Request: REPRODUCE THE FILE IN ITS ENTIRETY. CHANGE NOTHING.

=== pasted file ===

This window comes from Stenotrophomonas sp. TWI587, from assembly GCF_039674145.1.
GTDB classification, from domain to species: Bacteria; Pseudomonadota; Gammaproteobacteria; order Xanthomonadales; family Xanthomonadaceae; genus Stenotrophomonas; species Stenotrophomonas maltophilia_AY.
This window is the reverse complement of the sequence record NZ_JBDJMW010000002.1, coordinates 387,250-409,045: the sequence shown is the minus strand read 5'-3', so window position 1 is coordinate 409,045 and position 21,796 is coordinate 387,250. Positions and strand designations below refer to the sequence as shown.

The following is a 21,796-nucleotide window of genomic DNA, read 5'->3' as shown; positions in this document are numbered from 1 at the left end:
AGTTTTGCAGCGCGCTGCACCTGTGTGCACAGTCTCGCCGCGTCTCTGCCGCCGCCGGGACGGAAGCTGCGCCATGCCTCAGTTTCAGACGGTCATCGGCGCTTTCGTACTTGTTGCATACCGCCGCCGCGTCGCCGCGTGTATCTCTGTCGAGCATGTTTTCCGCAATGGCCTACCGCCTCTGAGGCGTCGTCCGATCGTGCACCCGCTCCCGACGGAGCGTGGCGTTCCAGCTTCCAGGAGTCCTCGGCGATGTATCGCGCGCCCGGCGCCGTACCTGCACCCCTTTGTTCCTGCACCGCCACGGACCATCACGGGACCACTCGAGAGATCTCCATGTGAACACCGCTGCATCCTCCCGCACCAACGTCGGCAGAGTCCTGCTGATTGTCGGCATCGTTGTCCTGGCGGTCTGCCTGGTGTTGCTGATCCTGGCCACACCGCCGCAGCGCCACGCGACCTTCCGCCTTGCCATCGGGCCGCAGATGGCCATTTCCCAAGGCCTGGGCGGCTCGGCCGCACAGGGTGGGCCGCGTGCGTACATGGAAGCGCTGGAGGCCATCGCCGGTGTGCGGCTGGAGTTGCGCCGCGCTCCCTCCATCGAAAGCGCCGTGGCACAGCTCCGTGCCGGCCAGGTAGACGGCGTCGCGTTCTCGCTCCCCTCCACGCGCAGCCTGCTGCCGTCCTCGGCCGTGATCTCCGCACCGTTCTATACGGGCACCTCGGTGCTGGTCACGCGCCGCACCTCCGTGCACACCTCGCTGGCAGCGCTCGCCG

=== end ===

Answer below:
This window comes from Stenotrophomonas sp. TWI587, from assembly GCF_039674145.1.
GTDB classification, from domain to species: Bacteria; Pseudomonadota; Gammaproteobacteria; order Xanthomonadales; family Xanthomonadaceae; genus Stenotrophomonas; species Stenotrophomonas maltophilia_AY.
This window is the reverse complement of the sequence record NZ_JBDJMW010000002.1, coordinates 387,250-409,045: the sequence shown is the minus strand read 5'-3', so window position 1 is coordinate 409,045 and position 21,796 is coordinate 387,250. Positions and strand designations below refer to the sequence as shown.

The following is a 21,796-nucleotide window of genomic DNA, read 5'->3' as shown; positions in this document are numbered from 1 at the left end:
AGTTTTGCAGCGCGCTGCACCTGTGTGCACAGTCTCGCCGCGTCTCTGCCGCCGCCGGGACGGAAGCTGCGCCATGCCTCAGTTTCAGACGGTCATCGGCGCTTTCGTACTTGTTGCATACCGCCGCCGCGTCGCCGCGTGTATCTCTGTCGAGCATGTTTTCCGCAATGGCCTACCGCCTCTGAGGCGTCGTCCGATCGTGCACCCGCTCCCGACGGAGCGTGGCGTTCCAGCTTCCAGGAGTCCTCGGCGATGTATCGCGCGCCCGGCGCCGTACCTGCACCCCTTTGTTCCTGCACCGCCACGGACCATCACGGGACCACTCGAGAGATCTCCATGTGAACACCGCTGCATCCTCCCGCACCAACGTCGGCAGAGTCCTGCTGATTGTCGGCATCGTTGTCCTGGCGGTCTGCCTGGTGTTGCTGATCCTGGCCACACCGCCGCAGCGCCACGCGACCTTCCGCCTTGCCATCGGGCCGCAGATGGCCATTTCCCAAGGCCTGGGCGGCTCGGCCGCACAGGGTGGGCCGCGTGCGTACATGGAAGCGCTGGAGGCCATCGCCGGTGTGCGGCTGGAGTTGCGCCGCGCTCCCTCCATCGAAAGCGCCGTGGCACAGCTCCGTGCCGGCCAGGTAGACGGCGTCGCGTTCTCGCTCCCCTCCACGCGCAGCCTGCTGCCGTCCTCGGCCGTGATCTCCGCACCGTTCTATACGGGCACCTCGGTGCTGGTCACGCGCCGCACCTCCGTGCACACCTCGCTGGCAGCGCTCGCCG